Texas regulators OK Cross Texas Transmission application to build 345-kV line

utility worker nov transmission elp

The Public Utility Commission of Texas, in a Jan. 13 final order, approved Cross Texas Transmission’s application to build a new 345-kV double-circuit transmission line in Brazos, Freestone, Grimes, Leon, Limestone, Madison and Robertson counties.

Cross Texas will use Route 18, which is about 67.8 miles long – the third shortest route of all of the 64 proposed routes – and the project will be built on monopole structures, the PUC said.

Route 18 is estimated to cost about $206.8 million, excluding station costs, and is the fourth lowest cost route among all proposed routes, the PUC said. There are about $5 million in station costs associated with the facilities at the existing Gibbons Creek substation that are included in the Cross Texas project, the PUC said, adding that including those costs, Route 18 is estimated to cost about $211.8 million.

As noted in the order, Cross Texas last April filed an application to amend its certificate of convenience and necessity for a Limestone-to-Gibbons Creek 345-kV double-circuit transmission line in Brazos, Freestone, Grimes, Leon, Limestone, Madison and Robertson counties. Also last April, but in a separate application, CenterPoint Energy Houston Electric sought to amend its CCN for a Zenith-to-Gibbons Creek 345-kV double-circuit transmission line in Grimes, Harris and Waller counties.

Together, the Cross Texas and CenterPoint transmission lines, along with other substation and transmission line upgrades, constitute the Houston Import Project (HIP), which ERCOT has deemed as critical to the reliability of the ERCOT system, the PUC said.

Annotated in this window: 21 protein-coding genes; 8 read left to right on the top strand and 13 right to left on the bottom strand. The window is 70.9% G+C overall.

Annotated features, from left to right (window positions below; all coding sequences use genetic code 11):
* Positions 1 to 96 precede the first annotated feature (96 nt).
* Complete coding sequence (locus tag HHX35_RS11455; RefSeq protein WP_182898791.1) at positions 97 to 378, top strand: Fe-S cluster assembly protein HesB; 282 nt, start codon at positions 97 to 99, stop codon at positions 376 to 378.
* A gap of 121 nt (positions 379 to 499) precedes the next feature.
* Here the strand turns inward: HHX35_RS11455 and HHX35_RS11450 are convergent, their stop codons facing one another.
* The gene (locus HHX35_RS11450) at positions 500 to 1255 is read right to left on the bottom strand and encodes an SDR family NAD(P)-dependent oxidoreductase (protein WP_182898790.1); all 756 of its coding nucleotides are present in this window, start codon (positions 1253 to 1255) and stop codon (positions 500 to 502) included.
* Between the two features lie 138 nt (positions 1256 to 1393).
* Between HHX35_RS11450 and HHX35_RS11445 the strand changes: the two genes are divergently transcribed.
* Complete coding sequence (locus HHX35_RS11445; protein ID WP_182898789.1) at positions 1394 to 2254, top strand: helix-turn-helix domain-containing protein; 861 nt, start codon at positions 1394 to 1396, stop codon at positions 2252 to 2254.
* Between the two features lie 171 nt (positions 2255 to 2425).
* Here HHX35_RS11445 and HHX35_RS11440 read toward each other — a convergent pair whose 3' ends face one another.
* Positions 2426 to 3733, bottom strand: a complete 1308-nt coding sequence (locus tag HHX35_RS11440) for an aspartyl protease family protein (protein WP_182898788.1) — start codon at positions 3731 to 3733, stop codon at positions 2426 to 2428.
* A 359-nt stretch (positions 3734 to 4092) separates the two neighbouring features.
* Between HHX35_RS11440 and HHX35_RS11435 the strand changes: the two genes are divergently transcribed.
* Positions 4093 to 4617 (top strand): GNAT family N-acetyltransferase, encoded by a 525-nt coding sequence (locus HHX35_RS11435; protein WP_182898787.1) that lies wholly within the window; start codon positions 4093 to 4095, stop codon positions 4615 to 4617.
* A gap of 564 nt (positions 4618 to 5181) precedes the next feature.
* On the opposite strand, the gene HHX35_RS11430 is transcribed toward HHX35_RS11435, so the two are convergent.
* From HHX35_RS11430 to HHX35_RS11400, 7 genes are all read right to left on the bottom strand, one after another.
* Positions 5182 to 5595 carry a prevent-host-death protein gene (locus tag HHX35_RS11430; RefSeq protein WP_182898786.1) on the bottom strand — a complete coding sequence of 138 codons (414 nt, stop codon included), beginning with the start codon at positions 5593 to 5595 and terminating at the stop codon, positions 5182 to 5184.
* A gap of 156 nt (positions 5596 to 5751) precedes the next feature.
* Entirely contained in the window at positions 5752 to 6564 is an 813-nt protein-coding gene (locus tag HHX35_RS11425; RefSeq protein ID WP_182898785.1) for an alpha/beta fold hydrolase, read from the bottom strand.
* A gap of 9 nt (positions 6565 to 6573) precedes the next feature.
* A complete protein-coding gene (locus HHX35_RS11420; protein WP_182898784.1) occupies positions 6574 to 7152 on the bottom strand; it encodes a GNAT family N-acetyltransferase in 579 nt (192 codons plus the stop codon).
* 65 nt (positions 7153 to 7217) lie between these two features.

The dockets for those lines – Docket Nos. 44649 and 44547 – were consolidated for hearing that was conducted in three phases: the Cross Texas project phase, which addressed the routing of the transmission line proposed by Cross Texas; the CenterPoint project phase, which addressed the routing of the transmission line proposed by CenterPoint; and the need phase, which addressed the need for the HIP.

The PUC also said that the State Office of Administrative Hearings’ administrative law judges last October issued a single proposal for decision for both dockets. The judges recommended that the PUC grant Cross Texas’ application and adopt filed Route 18 as modified under the supporting landowner requests.

The PUC further noted that the judges recommended that the PUC grant CenterPoint’s application and adopt filed Route 1A as modified. The judges last November filed recommended changes to the proposal for decision in response to the parties’ exceptions and replies, the PUC said.

The PUC said that regarding Docket No. 44649, it agrees with the judges’ recommendations and adopts the proposal for decision issued, but because the CCN amendment applications were filed and docketed as separate proceedings, the PUC will issue separate orders for Docket Nos. 44649 and 44547.